Looking back over almost four decades of investing, what I see is far too much tinkering. At various times, I’ve owned funds devoted to precious metals, global real estate, commodities, emerging market bonds and more. I know this tinkering devoured precious time—and I strongly suspect it hurt my investment results.

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What’s Your Story?

Jonathan Clements  |  Aug 5, 2023

AS SOMEONE WHO HAS marched through life—and made money along the way—by putting one word in front of another, maybe it’s no great surprise that I’m a big fan of writing things down.
My challenge to you: Follow the example of the 30 HumbleDollar writers who contributed essays to the book My Money Journey, and devote a few thousand words to detailing your financial journey, including your mistakes, triumphs and the lessons you learned along the way.

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When to Give

Jonathan Clements  |  Jul 29, 2023

WANT TO DONATE TO charity? It usually makes sense to give now rather than upon death. You’ll get the pleasure of helping a cause you care about, and your generosity may also earn you an immediate tax deduction.
But what about giving money to your children or other heirs? This is a much trickier question, one I’ve thought about a lot ever since my first child was born almost 35 years ago.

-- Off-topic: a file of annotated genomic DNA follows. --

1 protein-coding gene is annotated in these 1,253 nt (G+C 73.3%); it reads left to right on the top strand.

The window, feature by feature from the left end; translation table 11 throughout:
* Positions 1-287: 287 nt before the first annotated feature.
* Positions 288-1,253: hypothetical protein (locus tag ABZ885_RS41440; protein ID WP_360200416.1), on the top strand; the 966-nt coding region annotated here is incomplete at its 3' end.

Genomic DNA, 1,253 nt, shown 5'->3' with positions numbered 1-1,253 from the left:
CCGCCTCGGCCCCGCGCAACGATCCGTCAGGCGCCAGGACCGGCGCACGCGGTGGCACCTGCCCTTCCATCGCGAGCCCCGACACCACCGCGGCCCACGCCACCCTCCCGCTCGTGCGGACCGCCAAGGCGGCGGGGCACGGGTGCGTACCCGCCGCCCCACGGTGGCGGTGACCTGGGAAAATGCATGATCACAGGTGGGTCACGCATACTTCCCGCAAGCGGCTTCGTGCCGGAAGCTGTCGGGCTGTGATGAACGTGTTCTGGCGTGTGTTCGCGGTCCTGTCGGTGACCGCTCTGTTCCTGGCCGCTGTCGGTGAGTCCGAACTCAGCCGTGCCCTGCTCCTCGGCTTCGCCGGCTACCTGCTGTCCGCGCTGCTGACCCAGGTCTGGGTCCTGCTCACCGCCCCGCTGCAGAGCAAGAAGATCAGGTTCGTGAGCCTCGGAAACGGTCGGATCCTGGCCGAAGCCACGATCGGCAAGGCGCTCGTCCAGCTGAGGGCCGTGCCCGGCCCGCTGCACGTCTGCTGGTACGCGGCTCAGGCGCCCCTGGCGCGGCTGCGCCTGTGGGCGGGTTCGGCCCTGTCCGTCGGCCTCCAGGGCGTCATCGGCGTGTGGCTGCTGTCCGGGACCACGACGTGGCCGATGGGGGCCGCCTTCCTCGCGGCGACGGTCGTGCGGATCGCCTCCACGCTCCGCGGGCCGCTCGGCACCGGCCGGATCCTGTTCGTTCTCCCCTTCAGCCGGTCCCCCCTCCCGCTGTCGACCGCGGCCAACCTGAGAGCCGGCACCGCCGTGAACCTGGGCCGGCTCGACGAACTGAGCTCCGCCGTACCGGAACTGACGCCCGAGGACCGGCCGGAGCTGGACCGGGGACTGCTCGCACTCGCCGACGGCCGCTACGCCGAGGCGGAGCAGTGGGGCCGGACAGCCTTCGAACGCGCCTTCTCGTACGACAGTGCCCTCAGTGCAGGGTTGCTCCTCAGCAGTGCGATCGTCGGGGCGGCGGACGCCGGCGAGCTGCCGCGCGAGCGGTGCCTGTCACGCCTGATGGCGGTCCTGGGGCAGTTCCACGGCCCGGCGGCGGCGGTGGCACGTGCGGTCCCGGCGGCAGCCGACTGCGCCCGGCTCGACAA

Giving now.

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Looking Up and Down

Jonathan Clements  |  Jul 15, 2023

THE STOCK MARKET offers limited downside and unlimited upside. That might not seem like a big deal. But this asymmetry has huge implications for how we manage our money—and, for prudent investors, it should be a great comfort. How so? Consider five key implications.
No. 1: The most a stock can lose is 100% of its value. Sound grim? There’s a silver lining. Assuming you own your stocks outright, your potential loss is limited to the sum you invested.

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No Right Way

Jonathan Clements  |  Jul 8, 2023

WE LIVE IN A WORLD rife with intolerance—and that intolerance, alas, has infected the once-civilized world of index-fund investors.
Back in the 1990s, we indexers were such a small minority that simply owning index funds was a common bond. But now that more than half the fund market is given over to index funds, internecine skirmishes regularly erupt, with folks debating what’s the right way to index and belittling those who take a different approach.

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Look Inside

Jonathan Clements  |  Jul 1, 2023

AS WE MANAGE OUR financial life, we’re compelled to cope with heaps of uncertainty—which way the stock and bond markets will head, what financial misfortunes will strike, how long we’ll live and so much more.
But there are also ways we can exert a measure of control: spend thoughtfully, save diligently, keep a close eye on risk, hold down investment costs and manage our annual tax bill. To this list, I’d add one other key way to reclaim the advantage: have a good handle on who we are.